4. Two Responses (7:29-35)
29 (When all the people heard this, and the tax collectors too, they declared God just, [7] having been baptized with the baptism of John, 30 but the Pharisees and the lawyers rejected the purpose of God for themselves, not having been baptized by him.)
31 “To what then shall I compare the people of this generation, and what are they like?
32 They are like children sitting in the marketplace and calling to one another,

“‘We played the flute for you, and you did not dance;
we sang a dirge, and you did not weep.’
33 For John the Baptist has come eating no bread and drinking no wine, and you say, ‘He has a demon.’ 34 The Son of Man has come eating and drinking, and you say, ‘Look at him! A glutton and a drunkard, a friend of tax collectors and sinners!’ 35 Yet wisdom is justified by all her children.”
The two responses are:
Response #1– The people heard the message of John and Jesus and declared that God was just and correct in His verdict.  They were guilty of sin and needed to repent.
29 (When all the people heard this, and the tax collectors too, they declared God just, [7] having been baptized with the baptism of John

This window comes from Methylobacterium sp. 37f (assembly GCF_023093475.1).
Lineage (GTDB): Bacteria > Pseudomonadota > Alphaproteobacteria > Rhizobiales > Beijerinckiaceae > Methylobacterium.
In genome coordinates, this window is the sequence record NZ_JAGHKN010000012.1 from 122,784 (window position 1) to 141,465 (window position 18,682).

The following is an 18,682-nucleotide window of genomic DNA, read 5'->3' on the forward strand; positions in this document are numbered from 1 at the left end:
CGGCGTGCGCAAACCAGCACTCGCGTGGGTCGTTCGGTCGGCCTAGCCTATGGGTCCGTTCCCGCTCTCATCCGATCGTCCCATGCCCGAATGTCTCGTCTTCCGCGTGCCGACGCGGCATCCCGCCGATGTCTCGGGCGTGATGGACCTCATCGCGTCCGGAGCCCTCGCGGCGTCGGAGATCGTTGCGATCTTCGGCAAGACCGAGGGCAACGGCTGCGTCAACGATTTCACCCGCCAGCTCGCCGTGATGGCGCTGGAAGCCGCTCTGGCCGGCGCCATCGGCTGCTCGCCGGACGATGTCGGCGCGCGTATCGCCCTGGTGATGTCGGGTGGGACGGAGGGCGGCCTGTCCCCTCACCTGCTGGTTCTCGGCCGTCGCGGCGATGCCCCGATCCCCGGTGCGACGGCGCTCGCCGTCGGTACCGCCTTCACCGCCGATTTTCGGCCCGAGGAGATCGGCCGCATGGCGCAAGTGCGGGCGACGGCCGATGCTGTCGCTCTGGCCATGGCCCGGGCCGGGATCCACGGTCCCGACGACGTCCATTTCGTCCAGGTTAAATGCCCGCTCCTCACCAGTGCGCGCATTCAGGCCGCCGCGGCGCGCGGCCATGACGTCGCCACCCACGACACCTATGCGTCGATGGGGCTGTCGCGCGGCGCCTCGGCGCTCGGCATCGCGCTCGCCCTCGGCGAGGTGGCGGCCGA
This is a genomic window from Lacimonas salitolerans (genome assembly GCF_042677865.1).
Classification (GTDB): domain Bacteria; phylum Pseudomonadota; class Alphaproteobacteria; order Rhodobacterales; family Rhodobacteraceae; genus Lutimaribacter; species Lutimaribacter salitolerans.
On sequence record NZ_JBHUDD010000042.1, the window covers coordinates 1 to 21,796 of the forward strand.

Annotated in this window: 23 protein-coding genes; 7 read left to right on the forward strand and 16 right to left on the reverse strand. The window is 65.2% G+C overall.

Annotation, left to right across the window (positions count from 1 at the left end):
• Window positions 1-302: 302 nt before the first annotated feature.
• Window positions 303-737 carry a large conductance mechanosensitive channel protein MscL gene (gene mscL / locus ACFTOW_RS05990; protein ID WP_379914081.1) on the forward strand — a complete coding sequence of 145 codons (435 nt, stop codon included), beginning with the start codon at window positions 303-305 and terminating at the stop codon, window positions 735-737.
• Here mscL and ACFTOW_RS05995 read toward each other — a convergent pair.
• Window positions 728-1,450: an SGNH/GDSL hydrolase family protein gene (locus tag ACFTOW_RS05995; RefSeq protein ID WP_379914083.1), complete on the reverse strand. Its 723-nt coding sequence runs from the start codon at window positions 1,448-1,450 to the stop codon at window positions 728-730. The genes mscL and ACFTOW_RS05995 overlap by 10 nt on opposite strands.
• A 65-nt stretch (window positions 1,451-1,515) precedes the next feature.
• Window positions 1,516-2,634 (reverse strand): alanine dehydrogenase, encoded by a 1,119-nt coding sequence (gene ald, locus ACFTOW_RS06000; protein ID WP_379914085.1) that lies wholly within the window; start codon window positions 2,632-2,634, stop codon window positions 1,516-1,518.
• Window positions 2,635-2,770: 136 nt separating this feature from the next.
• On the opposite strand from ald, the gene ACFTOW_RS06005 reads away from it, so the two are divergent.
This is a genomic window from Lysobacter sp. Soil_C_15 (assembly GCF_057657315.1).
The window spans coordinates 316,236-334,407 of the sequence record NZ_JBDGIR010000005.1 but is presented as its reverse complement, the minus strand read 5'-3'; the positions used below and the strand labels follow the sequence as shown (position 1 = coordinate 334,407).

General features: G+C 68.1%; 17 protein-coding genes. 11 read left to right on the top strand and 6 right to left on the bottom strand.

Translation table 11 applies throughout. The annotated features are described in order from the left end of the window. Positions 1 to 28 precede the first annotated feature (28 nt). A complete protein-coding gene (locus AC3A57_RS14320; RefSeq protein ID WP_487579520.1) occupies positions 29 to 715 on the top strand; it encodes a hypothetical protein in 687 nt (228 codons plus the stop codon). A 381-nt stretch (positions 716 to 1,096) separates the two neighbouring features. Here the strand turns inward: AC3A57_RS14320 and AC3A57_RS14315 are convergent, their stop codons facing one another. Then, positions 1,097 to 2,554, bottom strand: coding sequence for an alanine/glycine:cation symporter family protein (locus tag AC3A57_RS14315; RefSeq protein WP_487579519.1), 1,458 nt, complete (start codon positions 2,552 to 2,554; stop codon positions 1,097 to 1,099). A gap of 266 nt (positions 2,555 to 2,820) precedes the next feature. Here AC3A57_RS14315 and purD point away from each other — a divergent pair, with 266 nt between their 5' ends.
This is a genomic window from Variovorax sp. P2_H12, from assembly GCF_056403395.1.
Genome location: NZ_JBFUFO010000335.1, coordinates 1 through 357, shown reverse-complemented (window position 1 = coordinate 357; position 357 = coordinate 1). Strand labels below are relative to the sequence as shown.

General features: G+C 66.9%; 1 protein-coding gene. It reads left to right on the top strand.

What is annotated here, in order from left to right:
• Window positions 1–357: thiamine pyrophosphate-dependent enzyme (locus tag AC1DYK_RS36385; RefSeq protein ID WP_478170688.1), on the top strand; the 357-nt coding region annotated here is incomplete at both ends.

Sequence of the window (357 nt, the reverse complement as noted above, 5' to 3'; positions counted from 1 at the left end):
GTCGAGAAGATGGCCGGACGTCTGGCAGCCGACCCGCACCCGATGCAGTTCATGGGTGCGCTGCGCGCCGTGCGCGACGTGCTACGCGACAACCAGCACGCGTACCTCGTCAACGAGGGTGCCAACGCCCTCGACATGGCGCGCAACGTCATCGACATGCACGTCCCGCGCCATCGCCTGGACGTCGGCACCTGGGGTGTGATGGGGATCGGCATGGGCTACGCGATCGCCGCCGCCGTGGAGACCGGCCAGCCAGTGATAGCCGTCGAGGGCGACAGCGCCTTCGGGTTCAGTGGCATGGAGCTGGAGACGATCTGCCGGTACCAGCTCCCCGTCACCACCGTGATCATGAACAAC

Response #2– The others heard the verdict and disagreed and tried to justify themselves.

33 For John the Baptist has come eating no bread and drinking no wine, and you say, ‘He has a demon.’ 34 The Son of Man has come eating and drinking, and you say, ‘Look at him! A glutton and a drunkard, a friend of tax collectors and sinners!’

Jesus very clearly says these are the Pharisees and the Lawyers who were doing what they always did.  When John preached repentance and faith they said, he has a demon because John was unsocial and too harsh.  When Jesus came with the same message of repentance, they said He was a glutton and a drunkard, too social and too inclusive.  They were never going to agree with God.